Japanese automaker Honda formally resumed operations at its assembly plant in Celaya, Guanajuato, after it was idled for just over four months due to the flood that occurred on June 28.

The 5,200 employees of the facility officially returned to their work stations on November 15 to produce an average of 720 daily units of the HR-V and Fit models.

It’s worth noting that the plant began to run production tests since the last days of October. As a result of these runs, 119 Honda Fit passed all the quality tests and were shipped to dealers across North America for sale.

“We are very happy and enthusiastic about the restart of production at our Celaya plant,” said in a statement Hiroshi Shimizu, president of Honda de Mexico.

“I want to sincerely thank our customers for their loyalty, many of them have been waiting for the 2019 Honda HR-V for more than four months,” said the official.

In addition to the assembly plant, the Celaya complex also manufactures engines for the HR-V crossovers the Honda builds both in that city and the plant located in El Salto, Jalisco.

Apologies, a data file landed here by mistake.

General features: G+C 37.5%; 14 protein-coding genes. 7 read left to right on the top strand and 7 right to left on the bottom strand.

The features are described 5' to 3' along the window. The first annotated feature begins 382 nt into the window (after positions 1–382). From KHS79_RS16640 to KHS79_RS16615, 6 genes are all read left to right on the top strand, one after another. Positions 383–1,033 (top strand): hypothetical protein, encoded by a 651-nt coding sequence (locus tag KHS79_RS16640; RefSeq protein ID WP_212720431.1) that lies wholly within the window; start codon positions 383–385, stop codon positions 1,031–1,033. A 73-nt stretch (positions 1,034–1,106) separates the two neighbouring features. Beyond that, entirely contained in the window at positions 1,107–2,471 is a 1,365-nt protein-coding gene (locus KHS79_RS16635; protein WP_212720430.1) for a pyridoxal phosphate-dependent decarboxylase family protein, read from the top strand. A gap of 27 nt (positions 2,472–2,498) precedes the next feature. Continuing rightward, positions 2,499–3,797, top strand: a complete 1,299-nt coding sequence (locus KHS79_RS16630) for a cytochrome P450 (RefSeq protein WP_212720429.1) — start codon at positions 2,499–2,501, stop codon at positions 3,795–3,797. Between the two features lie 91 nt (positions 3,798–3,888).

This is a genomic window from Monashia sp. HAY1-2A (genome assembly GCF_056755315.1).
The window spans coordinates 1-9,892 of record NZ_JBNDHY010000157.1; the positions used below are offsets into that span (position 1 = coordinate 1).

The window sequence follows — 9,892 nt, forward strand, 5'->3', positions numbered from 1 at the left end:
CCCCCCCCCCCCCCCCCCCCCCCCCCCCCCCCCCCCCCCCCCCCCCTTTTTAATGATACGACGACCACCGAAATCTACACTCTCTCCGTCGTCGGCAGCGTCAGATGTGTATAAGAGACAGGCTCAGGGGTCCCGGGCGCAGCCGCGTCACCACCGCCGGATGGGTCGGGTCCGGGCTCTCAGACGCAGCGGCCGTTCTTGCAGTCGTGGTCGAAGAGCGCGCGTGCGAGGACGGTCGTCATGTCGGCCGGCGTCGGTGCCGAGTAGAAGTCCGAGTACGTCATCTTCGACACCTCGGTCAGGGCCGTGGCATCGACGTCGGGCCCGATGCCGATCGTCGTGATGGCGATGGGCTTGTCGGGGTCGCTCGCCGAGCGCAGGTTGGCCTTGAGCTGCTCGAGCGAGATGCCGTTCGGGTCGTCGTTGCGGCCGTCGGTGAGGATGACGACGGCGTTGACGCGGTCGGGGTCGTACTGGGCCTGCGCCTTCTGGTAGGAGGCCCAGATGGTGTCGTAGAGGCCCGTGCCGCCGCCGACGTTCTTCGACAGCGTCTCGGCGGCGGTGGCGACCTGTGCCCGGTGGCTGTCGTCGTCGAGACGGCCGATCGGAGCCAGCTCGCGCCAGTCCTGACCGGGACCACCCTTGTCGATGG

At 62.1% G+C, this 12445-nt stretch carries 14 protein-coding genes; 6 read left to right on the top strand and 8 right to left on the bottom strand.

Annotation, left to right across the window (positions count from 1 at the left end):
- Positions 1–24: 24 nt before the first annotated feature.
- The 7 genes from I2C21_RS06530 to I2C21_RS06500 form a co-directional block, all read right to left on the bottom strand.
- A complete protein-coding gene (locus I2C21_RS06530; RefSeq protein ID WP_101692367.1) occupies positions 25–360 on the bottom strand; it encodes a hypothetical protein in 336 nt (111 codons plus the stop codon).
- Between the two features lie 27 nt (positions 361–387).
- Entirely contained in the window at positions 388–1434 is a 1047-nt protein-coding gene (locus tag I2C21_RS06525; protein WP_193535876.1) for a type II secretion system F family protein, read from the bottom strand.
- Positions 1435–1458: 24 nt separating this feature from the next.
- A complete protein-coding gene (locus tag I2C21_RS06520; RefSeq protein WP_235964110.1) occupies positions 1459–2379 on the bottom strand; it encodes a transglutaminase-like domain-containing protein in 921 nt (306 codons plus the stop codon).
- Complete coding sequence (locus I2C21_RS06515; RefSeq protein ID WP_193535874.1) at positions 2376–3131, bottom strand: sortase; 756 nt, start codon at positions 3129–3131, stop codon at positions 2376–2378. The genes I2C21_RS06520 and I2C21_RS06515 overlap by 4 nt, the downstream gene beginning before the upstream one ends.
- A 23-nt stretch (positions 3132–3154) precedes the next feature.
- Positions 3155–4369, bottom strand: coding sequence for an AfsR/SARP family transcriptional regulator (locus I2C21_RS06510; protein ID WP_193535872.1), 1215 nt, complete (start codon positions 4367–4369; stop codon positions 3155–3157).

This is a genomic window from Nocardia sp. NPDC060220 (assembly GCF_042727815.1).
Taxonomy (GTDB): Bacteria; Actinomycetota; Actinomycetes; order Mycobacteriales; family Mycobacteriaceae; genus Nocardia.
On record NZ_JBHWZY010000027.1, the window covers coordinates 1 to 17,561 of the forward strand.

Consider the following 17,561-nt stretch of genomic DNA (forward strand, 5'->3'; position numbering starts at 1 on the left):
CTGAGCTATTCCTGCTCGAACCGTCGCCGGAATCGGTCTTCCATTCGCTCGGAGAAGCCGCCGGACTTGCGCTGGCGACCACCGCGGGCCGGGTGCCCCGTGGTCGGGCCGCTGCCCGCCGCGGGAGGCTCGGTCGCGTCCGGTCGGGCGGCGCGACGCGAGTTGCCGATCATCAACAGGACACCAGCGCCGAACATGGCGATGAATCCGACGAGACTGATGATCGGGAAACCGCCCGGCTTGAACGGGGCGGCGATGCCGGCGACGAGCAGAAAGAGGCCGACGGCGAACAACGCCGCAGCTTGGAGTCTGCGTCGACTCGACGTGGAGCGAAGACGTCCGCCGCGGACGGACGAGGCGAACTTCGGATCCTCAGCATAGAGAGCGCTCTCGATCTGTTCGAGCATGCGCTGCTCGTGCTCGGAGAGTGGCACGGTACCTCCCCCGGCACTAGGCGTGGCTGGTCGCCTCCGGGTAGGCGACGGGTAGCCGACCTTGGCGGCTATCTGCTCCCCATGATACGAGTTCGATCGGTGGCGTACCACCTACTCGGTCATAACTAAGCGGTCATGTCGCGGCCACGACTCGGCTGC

CVT transmissions are also manufactured at the premises, although such section resumed operations since July 9. This plant produces 350,000 annual units of two types of transmissions.

MexicoNow

Related

- Honda considers to shift production of subcompact Fit from Celaya to Japan

- Honda cuts US sales projection by 75,000 vehicles due to Celaya flood

- Honda: production in Celaya will resume until highest quality is ensured

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